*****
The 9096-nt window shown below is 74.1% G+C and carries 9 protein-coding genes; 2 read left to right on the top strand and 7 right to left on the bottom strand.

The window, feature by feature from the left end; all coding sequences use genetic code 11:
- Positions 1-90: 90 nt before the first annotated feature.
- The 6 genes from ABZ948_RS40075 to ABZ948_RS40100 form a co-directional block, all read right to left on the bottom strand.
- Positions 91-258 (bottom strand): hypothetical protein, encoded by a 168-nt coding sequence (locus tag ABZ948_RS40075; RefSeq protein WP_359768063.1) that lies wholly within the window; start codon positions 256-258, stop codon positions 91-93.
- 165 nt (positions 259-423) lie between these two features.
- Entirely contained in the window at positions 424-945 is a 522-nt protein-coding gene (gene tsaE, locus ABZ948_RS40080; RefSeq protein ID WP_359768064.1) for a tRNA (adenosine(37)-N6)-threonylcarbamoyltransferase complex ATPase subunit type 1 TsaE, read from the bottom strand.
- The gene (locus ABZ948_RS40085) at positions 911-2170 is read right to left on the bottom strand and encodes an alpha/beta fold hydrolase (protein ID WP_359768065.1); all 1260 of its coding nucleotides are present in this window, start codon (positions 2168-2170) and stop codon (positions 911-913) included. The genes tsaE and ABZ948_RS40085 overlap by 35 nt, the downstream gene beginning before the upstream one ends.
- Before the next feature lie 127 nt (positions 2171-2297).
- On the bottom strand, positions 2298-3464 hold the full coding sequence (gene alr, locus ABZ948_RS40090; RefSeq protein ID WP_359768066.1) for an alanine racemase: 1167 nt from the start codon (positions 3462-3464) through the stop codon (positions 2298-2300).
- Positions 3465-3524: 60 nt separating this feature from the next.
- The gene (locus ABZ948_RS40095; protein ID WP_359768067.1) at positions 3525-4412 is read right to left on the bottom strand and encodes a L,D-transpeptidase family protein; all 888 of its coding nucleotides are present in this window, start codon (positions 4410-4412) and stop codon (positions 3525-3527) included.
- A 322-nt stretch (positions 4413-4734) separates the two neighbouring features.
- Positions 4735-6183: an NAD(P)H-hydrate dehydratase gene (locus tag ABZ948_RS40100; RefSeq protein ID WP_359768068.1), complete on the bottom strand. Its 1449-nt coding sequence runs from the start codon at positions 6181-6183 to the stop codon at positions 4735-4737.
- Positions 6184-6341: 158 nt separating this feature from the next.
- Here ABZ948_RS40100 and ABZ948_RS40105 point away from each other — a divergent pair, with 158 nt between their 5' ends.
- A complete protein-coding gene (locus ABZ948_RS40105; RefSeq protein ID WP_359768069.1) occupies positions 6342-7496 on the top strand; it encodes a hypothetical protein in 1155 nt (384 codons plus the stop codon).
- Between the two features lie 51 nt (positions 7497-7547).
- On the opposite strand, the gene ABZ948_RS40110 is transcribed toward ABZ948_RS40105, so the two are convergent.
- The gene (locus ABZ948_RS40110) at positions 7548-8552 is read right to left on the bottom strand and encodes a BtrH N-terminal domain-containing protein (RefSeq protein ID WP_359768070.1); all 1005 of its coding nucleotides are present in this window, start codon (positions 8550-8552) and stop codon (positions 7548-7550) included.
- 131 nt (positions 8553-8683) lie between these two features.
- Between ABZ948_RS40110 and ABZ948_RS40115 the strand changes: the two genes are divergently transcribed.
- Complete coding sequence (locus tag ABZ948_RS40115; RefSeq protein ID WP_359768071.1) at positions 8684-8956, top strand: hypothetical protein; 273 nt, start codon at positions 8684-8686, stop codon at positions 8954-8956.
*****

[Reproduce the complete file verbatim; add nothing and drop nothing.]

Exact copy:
The 9096-nt window shown below is 74.1% G+C and carries 9 protein-coding genes; 2 read left to right on the top strand and 7 right to left on the bottom strand.

The window, feature by feature from the left end; all coding sequences use genetic code 11:
- Positions 1-90: 90 nt before the first annotated feature.
- The 6 genes from ABZ948_RS40075 to ABZ948_RS40100 form a co-directional block, all read right to left on the bottom strand.
- Positions 91-258 (bottom strand): hypothetical protein, encoded by a 168-nt coding sequence (locus tag ABZ948_RS40075; RefSeq protein WP_359768063.1) that lies wholly within the window; start codon positions 256-258, stop codon positions 91-93.
- 165 nt (positions 259-423) lie between these two features.
- Entirely contained in the window at positions 424-945 is a 522-nt protein-coding gene (gene tsaE, locus ABZ948_RS40080; RefSeq protein ID WP_359768064.1) for a tRNA (adenosine(37)-N6)-threonylcarbamoyltransferase complex ATPase subunit type 1 TsaE, read from the bottom strand.
- The gene (locus ABZ948_RS40085) at positions 911-2170 is read right to left on the bottom strand and encodes an alpha/beta fold hydrolase (protein ID WP_359768065.1); all 1260 of its coding nucleotides are present in this window, start codon (positions 2168-2170) and stop codon (positions 911-913) included. The genes tsaE and ABZ948_RS40085 overlap by 35 nt, the downstream gene beginning before the upstream one ends.
- Before the next feature lie 127 nt (positions 2171-2297).
- On the bottom strand, positions 2298-3464 hold the full coding sequence (gene alr, locus ABZ948_RS40090; RefSeq protein ID WP_359768066.1) for an alanine racemase: 1167 nt from the start codon (positions 3462-3464) through the stop codon (positions 2298-2300).
- Positions 3465-3524: 60 nt separating this feature from the next.
- The gene (locus ABZ948_RS40095; protein ID WP_359768067.1) at positions 3525-4412 is read right to left on the bottom strand and encodes a L,D-transpeptidase family protein; all 888 of its coding nucleotides are present in this window, start codon (positions 4410-4412) and stop codon (positions 3525-3527) included.
- A 322-nt stretch (positions 4413-4734) separates the two neighbouring features.
- Positions 4735-6183: an NAD(P)H-hydrate dehydratase gene (locus tag ABZ948_RS40100; RefSeq protein ID WP_359768068.1), complete on the bottom strand. Its 1449-nt coding sequence runs from the start codon at positions 6181-6183 to the stop codon at positions 4735-4737.
- Positions 6184-6341: 158 nt separating this feature from the next.
- Here ABZ948_RS40100 and ABZ948_RS40105 point away from each other — a divergent pair, with 158 nt between their 5' ends.
- A complete protein-coding gene (locus ABZ948_RS40105; RefSeq protein ID WP_359768069.1) occupies positions 6342-7496 on the top strand; it encodes a hypothetical protein in 1155 nt (384 codons plus the stop codon).
- Between the two features lie 51 nt (positions 7497-7547).
- On the opposite strand, the gene ABZ948_RS40110 is transcribed toward ABZ948_RS40105, so the two are convergent.
- The gene (locus ABZ948_RS40110) at positions 7548-8552 is read right to left on the bottom strand and encodes a BtrH N-terminal domain-containing protein (RefSeq protein ID WP_359768070.1); all 1005 of its coding nucleotides are present in this window, start codon (positions 8550-8552) and stop codon (positions 7548-7550) included.
- 131 nt (positions 8553-8683) lie between these two features.
- Between ABZ948_RS40110 and ABZ948_RS40115 the strand changes: the two genes are divergently transcribed.
- Complete coding sequence (locus tag ABZ948_RS40115; RefSeq protein ID WP_359768071.1) at positions 8684-8956, top strand: hypothetical protein; 273 nt, start codon at positions 8684-8686, stop codon at positions 8954-8956.